Preop Testing for known Pulmonary disease -ABG -CXR (good for 6 months) -PFT (significant symptoms) -medicine or pulm consult
Preop Tesing for Renal -BUN/Cr -glucose -lytes -PT/PTT -platlets
Preop Testing for Liver Disease -BUN/Cr -Glucose -electrolytes -LFTs -PT/PTT -platlets
Labs for patient on anticoagulant therapy -coags -fibrinogen -platlets -consider hematology consult
Chronic Meds that require preop labs -Diuretics (lytes, BUN/Cr) -Steroids (lytes, glucose) -Digitalis (lytes, Bun.Cr, EKG) -Anti-convulsant: drug levels
When do you order T&S? -major blood loss (>500ml) -Intermediate blood loss (50-500ml) if elderly (>70), significant medical probe, anemia, or required previous transfusion -if patient had transfusion or was pregnant w/in 6 mos
Repeat EKG guidelines for diabetics -Within 1 month if previous EKG abnormal -Within 3 months if previous EKG normal and no symptoms
Repeat EKG guidelines for Non-diabetics -Within 6 months if previous EKG abnormal and no symptoms -Within 1 year if previous EKG normal and no symptoms
Pregnancy Testing Women of reproductive age SHOULD have blood pregnancy test within 38-72 hours of surgery, same day urine test is alternative but less sensitive -Why? anestetics can be teratogenic, risk of abortion, elective surgery should wait until after 1st trimester
Complications of prolonged fasting -Dehydration -Hypoglycemia - Increased Irritability -Thirst -Hunger -Headache
Pulmonary Aspiration #1 cause of anesthesia death, aspiration pneumonitis occurs in1-7:10,000 cases
Patients at risk for Aspiration -GI obstruction, GERD, DM/gastroparesis, pregnancy, abdominal distension (obese, ascites), recent solid food, recent opioid, depressed LOC, airway trauma, nasopharyngeal or upper GI bleed
Critical Values for Aspiration pH < 2.5 and volume >25ml
Aspiration of Acidic Content -immediate aleveolar-capillary breakdown -interstitial edema, intraalveolar hemorrhage, atelectasis, increased airway resistance and hypoxia
Aspiration of Nonacidic Content destroys surfactant, causes alveolar collapse, atelectasis and hypoxia -aspiration of food causes physical obstruction and later inflammatory response -results in alternating areas of atelectasis and hyper expansion, hypoxia, and hypercapnea
Symptoms of Aspiration -can be silent -tachypnea -rales -cough -cyanosis -wheezing -fever (if patient aspirates and within 2 hours no symptoms- full recovery) (75% of pts with symptoms require 02 or ventilation w/in 2 hrs)
Prevention of Aspiration -recognize risk -fasting guidelines -preanesthetic treatment to increase pH and decrease volume -rapid sequence -awake intubations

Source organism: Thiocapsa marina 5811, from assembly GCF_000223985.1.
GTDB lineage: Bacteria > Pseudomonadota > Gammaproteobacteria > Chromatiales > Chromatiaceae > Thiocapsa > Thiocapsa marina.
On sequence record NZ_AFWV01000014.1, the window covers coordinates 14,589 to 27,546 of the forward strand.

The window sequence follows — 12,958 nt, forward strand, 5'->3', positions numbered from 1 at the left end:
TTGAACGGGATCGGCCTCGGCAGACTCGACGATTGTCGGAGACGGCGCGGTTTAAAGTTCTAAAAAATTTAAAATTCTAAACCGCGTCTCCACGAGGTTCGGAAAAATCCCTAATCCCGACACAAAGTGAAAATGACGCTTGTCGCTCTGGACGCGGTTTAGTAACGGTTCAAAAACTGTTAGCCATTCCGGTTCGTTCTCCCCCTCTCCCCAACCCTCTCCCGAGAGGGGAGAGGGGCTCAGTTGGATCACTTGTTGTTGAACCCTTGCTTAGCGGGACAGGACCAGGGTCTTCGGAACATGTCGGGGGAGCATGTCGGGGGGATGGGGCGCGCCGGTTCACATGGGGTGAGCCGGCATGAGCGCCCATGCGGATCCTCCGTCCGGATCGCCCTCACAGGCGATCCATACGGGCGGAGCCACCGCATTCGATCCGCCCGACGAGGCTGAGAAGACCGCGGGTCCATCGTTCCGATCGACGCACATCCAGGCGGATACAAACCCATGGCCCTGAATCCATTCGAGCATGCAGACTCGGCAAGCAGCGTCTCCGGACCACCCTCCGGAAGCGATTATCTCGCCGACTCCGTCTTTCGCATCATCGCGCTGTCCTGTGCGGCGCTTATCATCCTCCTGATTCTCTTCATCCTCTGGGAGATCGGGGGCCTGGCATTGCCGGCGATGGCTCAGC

Fasting Guidelines Clears: 2 hrs Breast Milk: 4 hrs Infant Formula: 6 hrs Light Meal: 6 hrs Heavy Meal: 8 hrs
General Anesthesia A reversible, drug induced coma during which the patient will no perceive or respond to pain. Should include: unconsciousness, amnesia, akinesia, analgesia, and reversibility
MAC anesthesia -administration of sedative and anesthetic drugs producing effects ranging from awake to light sleep -standard of care is the same for MAC as general -Airway management skill is required of the provider giving MAC
Reasons to AVOID regional anesthesia -low platelets -antiplatlet therapy -spinal disease -spinal fracture -sepsis -AS
Reasons for Premedications -Patient Comfort -Decrease gastric pH/volume -decrease airway secretions -decrease risk of PONV -prevent ABX
Factors to Consider when Premedicating -ASA status -Age -Weight -Level of pain/anxiety -Allergies -Hx of drug abuse/use -previous PONV -planned surgical procedure -inpatient or outpatient
PreOp Meds: Benzos -most commonly administered drugs for sedation and anxiety -Versed and Ativan produce anterograde amnesia -can produce excessive sedation in some pts
PreOp Meds: Opiods -use for preop pain control -use if patient requires invasive procedures before surgery -use before insertion of spinal/epidural (non-OB)
PreOp Meds: Antihistamine -prophylaxis against allergic reaction -sedative and antiemetic properties
PreOp Meds: Anticholinergics -used for antisialagogue effect -sedative and amnestic properties (scopolamine) -prevent reflex bradycardia
Why might we give preop steroids? Stress dose given if patient was on steroids prior to surgery
According to SCIP the most common complications after surgery are.. -Surgical site infection and postoperative sepsis, CV complications, Respiratory complications, throboembolic complications
Created by: MegPRN86